…But then I remembered why I started blogging in the first place. I wanted my blog to be a resource for those getting into the sport. I hoped my blog could help others learn more about the sport and about how to avoid injuries. I blog because I love educating others—in any way in which I am able. So to not blog about this injury just doesn’t really make sense.
Long story short, my arch/heel would go on to hurt (pain scale between 5-7/10 for the 13.1 miles) the entire half marathon. I actually considered dropping out a few times, but also wanted to see how I fared through it since I was now anticipating potentially feeling this pain in Kona. The good news is that I actually ran a pretty decent time considering the course and the pain. The bad news is that the PT from Athletico that I saw right after I crossed the finish line informed me that my pain was Plantar Fasciitis.
Honestly, the PT didn’t seem super concerned as it seemed as though we caught it early, so I truly thought I’d still get in my two scheduled 20+ mile runs with no problem. I never once thought I’d be writing this blog three weeks later with only having attempted running one time.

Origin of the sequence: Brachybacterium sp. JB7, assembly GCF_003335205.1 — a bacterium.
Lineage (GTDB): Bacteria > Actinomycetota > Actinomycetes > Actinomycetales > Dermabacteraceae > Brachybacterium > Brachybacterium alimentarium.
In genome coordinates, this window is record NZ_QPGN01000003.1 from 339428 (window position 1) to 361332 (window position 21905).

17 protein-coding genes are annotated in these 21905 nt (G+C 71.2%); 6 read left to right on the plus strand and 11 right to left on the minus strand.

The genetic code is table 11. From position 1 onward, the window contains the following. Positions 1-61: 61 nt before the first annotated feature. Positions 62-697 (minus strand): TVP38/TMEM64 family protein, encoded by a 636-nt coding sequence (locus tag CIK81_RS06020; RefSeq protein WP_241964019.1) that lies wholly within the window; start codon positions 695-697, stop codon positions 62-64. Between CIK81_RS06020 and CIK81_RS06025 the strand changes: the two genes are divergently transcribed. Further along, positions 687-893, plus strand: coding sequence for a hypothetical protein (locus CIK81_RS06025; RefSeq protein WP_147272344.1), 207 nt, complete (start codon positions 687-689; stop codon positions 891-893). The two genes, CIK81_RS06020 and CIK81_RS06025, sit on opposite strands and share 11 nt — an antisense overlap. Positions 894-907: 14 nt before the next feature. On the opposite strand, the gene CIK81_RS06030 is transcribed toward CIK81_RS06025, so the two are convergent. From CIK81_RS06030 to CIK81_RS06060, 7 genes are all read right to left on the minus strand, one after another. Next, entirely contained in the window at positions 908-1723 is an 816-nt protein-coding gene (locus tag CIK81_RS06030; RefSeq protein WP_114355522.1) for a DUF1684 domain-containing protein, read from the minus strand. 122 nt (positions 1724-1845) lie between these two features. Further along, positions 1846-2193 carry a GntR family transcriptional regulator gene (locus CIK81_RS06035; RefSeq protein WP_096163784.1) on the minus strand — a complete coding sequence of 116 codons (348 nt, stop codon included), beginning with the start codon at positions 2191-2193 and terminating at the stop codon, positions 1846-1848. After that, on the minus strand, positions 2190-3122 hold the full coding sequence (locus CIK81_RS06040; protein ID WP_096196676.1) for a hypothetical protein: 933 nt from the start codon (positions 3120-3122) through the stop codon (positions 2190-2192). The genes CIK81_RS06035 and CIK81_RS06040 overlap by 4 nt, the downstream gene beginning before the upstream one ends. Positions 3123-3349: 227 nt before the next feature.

I’m very fortunate in that my dad has a lot of awesome friends. His PT friend graciously saw me and provided me with exercises/stretches. He suggested I purchase a night splint, which has definitely proved to be beneficial over the past few weeks….so much so that it gets to come with me to Kona! My dad’s podiatrist friend also graciously saw me and confirmed the PF diagnosis, helped me with taping my foot, and gave me confidence that I could run through this in Kona.
After both Friday and Saturday being completely pain free, I decided I wanted to attempt a run on Sunday. I wanted to know what kind of pain to expect, and felt that if I did it 2 weeks out from Kona, I could still give my plantar time to heal back up.
The bad: PF flared up once I dipped pushed the pace.
The ugly: my face when finishing my run.
The outcome: confidence I can get through 26.2 miles at a slower pace.
One of my friends and fellow Ironman wife just WON her freaking age group at Ironman Chattanooga while training the last month with plantar fasciitis. She and I have been texting back and forth, providing each other with comfort and confidence.
She reminded me of a few things after completing her race (and qualifying for Kona!):
- Being able to push through the pain is what sets athletes apart.
- If I can put my pride to the side and dig very, very deep, I will get through this and learn more from it than any GREAT race I’ve ever had.
- Victories aren’t always on the clock.
- And most importantly, character is built on how you handle the tough situations.